Scotland’s green reputation now stretches beyond its famous golf course fairways. A hill walker’s heaven, Scotland’s mountainous terrain has long attracted avid hikers, cyclists and wildlife watchers. Its majestic lochs, salmon-packed rivers, cloud-cloaked islands and sweeping glens are internationally acclaimed by those most at home in the outdoors. It’s no surprise John Muir was born here.
During our first trip to Scotland, my wife Lisa and I also found ourselves on the whisky trail, lost in the legends of such heroes as Rob Roy and Sir William Wallace (glorified in Braveheart), exploring such castles as Eileen Donan with the jagged Cuillin Mountains on the Isle of Skye in the distance, and celebrating the summer solstice under the Standing Stones of Calanais on the outer Hebrides Islands.
Our second trip in 2003 included our young son Liam, thus inspiring a search for the Loch Ness Monster and a journey on The Jacobite steam train, recently made famous by its use in the Harry Potter movies as Hogwart’s Express. We also discovered The Green Tourism Business Scheme (GTBS), offering us a diverse array of more ecologically sound choices while chasing rainbows (it’s hard not to get one in your photo) and driving through “tree tunnels,” the forests and shrubs that bridge over the unmowed roadsides.
Through the GTBS, more than 400 Scottish attractions, facilities and accommodations now actively promote the stewardship of the environment, recognizing that preserving nature makes good business sense, too. Using the GTBS, we crafted a green trail of our own. In Britain’s largest National Nature Reserve, for example, we meandered through the Mountain Garden Trail, filled with native alpine shrubs, trees and plants.
Perhaps influenced by the highland games, many local restaurants seemed to be in a good-spirited competition over which features more regional or locally purchased vegetables, fruit or freshly caught fish. While savoring a salmon strudel at Cobb’s Restaurant in Drumnadrochit near Loch Ness, we met Willie Cameron, co-owner and passionate supporter of the Slow Food movement. “We believe in offering real food for real people,” he says. “Our salmon comes from Mallaig, our garlic comes from Naird and the bread comes from our ovens.”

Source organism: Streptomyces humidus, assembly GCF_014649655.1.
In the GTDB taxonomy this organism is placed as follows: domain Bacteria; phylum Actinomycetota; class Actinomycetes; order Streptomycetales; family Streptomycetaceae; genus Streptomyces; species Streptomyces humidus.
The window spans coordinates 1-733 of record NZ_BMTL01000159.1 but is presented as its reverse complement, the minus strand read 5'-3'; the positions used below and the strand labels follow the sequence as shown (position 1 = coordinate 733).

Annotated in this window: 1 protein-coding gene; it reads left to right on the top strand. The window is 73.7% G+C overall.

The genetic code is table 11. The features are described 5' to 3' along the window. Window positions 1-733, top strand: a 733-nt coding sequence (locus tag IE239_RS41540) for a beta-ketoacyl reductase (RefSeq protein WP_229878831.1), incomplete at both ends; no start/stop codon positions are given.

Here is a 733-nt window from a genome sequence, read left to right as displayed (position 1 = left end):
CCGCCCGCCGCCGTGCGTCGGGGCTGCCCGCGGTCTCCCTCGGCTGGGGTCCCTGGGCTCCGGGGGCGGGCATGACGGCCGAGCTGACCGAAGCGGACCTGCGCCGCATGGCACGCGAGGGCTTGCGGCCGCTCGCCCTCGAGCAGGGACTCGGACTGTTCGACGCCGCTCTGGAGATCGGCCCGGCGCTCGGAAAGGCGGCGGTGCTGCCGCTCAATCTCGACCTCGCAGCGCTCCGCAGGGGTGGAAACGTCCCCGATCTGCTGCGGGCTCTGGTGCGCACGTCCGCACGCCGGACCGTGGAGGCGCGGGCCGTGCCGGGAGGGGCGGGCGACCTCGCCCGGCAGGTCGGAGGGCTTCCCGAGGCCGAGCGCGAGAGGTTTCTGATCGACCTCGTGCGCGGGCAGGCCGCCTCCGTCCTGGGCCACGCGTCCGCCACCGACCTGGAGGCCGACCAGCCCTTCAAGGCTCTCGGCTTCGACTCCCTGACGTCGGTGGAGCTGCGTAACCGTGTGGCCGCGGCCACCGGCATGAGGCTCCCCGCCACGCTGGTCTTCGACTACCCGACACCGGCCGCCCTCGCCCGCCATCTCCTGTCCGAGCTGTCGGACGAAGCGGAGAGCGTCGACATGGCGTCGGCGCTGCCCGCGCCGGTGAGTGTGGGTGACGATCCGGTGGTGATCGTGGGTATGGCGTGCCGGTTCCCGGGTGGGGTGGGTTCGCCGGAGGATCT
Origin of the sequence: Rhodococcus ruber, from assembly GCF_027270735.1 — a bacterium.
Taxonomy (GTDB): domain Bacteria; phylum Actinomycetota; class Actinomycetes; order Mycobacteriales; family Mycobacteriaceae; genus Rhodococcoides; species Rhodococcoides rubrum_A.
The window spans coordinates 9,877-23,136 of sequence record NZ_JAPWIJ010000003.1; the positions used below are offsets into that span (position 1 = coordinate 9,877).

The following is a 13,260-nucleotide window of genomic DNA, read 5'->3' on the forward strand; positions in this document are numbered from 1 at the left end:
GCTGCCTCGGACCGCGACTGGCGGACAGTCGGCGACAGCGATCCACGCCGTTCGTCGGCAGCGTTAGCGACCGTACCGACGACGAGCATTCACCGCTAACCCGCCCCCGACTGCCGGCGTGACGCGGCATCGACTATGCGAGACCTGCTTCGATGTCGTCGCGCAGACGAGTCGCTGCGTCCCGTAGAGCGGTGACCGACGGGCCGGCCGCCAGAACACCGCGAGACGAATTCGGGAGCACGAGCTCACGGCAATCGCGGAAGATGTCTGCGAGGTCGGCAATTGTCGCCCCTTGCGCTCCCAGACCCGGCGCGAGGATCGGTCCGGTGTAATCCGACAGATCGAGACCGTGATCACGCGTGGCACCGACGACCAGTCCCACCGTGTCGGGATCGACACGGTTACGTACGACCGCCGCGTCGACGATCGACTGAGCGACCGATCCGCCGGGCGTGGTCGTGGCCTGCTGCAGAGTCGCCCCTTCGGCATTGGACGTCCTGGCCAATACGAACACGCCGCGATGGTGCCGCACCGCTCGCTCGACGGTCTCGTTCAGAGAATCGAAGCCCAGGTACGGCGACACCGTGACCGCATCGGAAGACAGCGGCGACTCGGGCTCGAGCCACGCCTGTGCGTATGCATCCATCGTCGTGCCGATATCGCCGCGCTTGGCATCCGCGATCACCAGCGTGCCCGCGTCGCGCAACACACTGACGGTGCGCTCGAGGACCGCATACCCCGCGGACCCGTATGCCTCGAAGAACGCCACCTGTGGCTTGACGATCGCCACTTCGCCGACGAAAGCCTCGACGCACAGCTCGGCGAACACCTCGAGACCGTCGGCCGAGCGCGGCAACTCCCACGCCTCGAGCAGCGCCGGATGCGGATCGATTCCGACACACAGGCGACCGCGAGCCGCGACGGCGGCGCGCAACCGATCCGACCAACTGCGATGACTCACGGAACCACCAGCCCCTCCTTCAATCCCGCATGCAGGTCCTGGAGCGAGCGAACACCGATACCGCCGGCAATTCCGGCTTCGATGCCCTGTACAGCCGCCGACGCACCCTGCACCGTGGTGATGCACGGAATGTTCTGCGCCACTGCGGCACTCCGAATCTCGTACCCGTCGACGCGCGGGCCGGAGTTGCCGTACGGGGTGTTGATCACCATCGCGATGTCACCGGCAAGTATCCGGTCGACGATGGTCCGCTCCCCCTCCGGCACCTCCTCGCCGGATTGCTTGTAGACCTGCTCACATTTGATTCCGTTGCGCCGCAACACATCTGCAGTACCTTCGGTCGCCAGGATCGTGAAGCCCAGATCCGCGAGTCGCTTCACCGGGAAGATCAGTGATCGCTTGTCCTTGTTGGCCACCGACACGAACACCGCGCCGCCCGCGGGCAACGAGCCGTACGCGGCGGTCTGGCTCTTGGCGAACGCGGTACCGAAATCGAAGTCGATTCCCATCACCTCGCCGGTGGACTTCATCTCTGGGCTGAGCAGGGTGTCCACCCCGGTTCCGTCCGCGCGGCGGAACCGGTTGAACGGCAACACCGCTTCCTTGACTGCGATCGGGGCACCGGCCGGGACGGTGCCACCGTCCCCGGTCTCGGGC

Sustainability is more than a buzzword to a small community living among the sand dunes of the Findhorn peninsula of Scotland’s north coast. Our tour of the Eco Village took us to a wind turbine jutting up from a sweeping grassland meadow and the Living Machine that ecologically treats the community’s sewage waste. “We have a great wealth of information to share,” said John Willoner, a long-time resident who welcomed us into his eco-home.
The Findhorn Foundation has had a pioneering influence on the worldwide sustainability movement. A diverse collection of Experience Weeks start at $552 per week, per person, all-inclusive. B&B accommodations are also available for shorter stays. Findhorn uses straw bale and passive solar construction. Yurts are used for meditation and round houses are made out of locally procured whisky barrels.
From Brownfield to Greenfield
A former slate quarry, the ecologically restored peninsula jutting into Loch Leven now features spectacular wildflowers and vistas of the Glencoe highlands. It’s also home to The Isles of Glencoe Hotel and Leisure Centre, where we spent two nights. The four-star hotel features an eco-smart heating system and complimentary guided walking tours around Glencoe Lochan. “Kids have the clear solution to the midges that every rainfall stirs up,” confided our ranger-guide Eon Fyfe during our walk. “Keep moving.” Room prices range from $204 to $408, double occupancy. Their sumptuous highland breakfasts, like so many in Scotland, are incredibly hearty.
The GTBS awards don’t just go to luxury hotels, however. We visited the Ullapool Scottish Youth Hostel, located harborside with loch and mountain views, and found it received its award for energy-efficient lighting, extensive recycling and line-drying its laundry. Says manager Chrissy Boyd, “We approach our recycling from two angles: by actively doing it ourselves and by persuading others of its value.” Hostels cost $18 to $24 a night per person.
A visit to the 14,035 acres of nature (with a 40-mile network of footpaths) in Glencoe is a must. The Glencoe Visitor Centre, run by the National Trust for Scotland, is designed as a traditional “clachan,” or Highland village.
It’s true that if it’s not raining in Scotland, it will soon—so dress for the weather. It’s what makes the place so green.
JOHN IVANKO is co-author of Rural Renaissance (New Society Publishers).